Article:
Children's Hospitals and Clinics of Minnesota is using Fitbit devices for a research effort regarding sleep behavior and activity among children diagnosed with Type 1 diabetes.
The wearable is being used by 114 pre-teens and adolescents, ranging in age from 8 to 17, who have been managing the chronic condition for at least 12 months and use an insulin pump, according to an article in mHealth Intelligence.
"We need to capitalize on new technology that allows us to look at their data more frequently than every three months," Laura Gandrud, M.D., a pediatric endocrinologist, said in the article. "There's a lot going on that we don't know about."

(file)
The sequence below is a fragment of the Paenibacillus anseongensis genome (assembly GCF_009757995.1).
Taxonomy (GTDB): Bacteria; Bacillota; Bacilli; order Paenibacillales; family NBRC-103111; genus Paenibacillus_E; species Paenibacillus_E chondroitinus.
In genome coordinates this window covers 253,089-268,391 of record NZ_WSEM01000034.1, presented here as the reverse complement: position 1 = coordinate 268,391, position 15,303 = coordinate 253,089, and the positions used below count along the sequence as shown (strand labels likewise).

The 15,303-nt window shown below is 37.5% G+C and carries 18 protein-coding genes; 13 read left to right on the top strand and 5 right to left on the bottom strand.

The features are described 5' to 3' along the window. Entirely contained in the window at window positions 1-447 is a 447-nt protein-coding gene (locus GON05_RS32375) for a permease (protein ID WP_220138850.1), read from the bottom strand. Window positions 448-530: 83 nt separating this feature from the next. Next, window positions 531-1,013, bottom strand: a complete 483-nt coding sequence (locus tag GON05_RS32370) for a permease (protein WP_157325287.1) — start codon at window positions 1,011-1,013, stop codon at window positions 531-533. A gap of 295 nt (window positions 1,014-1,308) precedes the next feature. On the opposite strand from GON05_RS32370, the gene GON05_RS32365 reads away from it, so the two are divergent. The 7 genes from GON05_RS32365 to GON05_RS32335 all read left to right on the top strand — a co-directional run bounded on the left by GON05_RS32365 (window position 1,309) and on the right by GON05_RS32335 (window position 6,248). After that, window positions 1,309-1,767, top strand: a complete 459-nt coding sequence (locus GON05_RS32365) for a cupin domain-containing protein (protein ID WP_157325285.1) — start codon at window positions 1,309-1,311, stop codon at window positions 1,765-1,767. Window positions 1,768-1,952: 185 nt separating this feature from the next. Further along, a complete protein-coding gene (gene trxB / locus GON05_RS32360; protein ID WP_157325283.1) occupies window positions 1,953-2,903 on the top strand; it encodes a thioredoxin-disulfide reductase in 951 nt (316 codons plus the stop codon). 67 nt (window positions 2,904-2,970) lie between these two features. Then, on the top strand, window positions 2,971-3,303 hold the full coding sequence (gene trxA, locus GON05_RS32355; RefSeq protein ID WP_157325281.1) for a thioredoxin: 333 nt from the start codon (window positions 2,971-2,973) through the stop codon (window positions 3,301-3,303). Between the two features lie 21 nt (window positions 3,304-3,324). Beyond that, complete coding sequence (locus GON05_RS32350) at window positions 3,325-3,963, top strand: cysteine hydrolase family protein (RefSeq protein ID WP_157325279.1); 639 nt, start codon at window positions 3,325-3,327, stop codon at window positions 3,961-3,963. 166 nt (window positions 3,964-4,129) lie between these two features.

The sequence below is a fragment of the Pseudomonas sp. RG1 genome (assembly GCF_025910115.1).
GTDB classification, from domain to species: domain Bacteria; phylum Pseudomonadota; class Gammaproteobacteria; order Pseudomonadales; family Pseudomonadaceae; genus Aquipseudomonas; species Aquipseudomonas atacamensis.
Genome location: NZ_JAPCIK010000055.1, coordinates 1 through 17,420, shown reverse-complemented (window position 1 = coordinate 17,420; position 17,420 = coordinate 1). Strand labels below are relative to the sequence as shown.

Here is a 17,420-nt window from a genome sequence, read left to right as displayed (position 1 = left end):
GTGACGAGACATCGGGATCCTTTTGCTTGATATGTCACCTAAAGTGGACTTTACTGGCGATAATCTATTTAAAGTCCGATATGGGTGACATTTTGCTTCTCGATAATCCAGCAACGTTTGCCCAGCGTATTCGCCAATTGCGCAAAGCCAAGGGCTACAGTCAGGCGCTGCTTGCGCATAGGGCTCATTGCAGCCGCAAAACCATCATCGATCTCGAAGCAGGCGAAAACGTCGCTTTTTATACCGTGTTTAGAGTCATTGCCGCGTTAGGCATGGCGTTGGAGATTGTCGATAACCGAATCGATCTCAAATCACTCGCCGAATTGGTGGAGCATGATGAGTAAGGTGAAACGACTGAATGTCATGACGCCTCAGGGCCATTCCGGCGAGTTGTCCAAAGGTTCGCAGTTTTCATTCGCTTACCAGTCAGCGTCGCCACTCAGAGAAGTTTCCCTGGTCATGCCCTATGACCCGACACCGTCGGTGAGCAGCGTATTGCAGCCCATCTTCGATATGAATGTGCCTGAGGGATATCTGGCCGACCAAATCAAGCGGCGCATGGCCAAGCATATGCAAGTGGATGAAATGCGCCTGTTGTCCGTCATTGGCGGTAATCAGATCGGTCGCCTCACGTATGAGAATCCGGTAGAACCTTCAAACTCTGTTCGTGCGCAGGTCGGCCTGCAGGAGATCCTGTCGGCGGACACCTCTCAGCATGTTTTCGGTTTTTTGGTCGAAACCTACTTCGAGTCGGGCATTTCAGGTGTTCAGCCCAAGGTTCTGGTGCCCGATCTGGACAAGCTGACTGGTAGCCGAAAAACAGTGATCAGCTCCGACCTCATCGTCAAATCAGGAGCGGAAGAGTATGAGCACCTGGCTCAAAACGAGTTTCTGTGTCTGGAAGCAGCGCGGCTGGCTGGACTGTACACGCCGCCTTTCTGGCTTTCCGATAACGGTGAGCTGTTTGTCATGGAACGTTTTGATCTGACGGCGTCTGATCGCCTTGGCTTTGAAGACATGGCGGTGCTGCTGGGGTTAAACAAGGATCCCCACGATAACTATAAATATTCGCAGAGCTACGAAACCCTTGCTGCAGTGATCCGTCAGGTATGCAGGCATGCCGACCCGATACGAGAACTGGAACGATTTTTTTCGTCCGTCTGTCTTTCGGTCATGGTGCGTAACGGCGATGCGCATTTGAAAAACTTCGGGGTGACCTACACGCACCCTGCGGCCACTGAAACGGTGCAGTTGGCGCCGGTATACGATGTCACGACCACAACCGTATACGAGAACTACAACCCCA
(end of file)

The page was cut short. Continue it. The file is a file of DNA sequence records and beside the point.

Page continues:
The devices will help researchers learn how various activities impact the young patients' A1c levels, which could lead to improved personalized care and clinical results, Gandrud said. The patient data collected is uploaded online to allow physicians to review it, along with pump activity.
In 2015, Fitbit reveals that it plans to expand consumer data collection on its devices using sensors and employing new metrics for tracking blood pressure and stress. Smartphones and other mobile devices also are spurring increased attention to personal healthcare and potential health issues among teens and millennials, FierceMobileHealthcare previously reported.
For more information:
- read the mHealth Intelligence article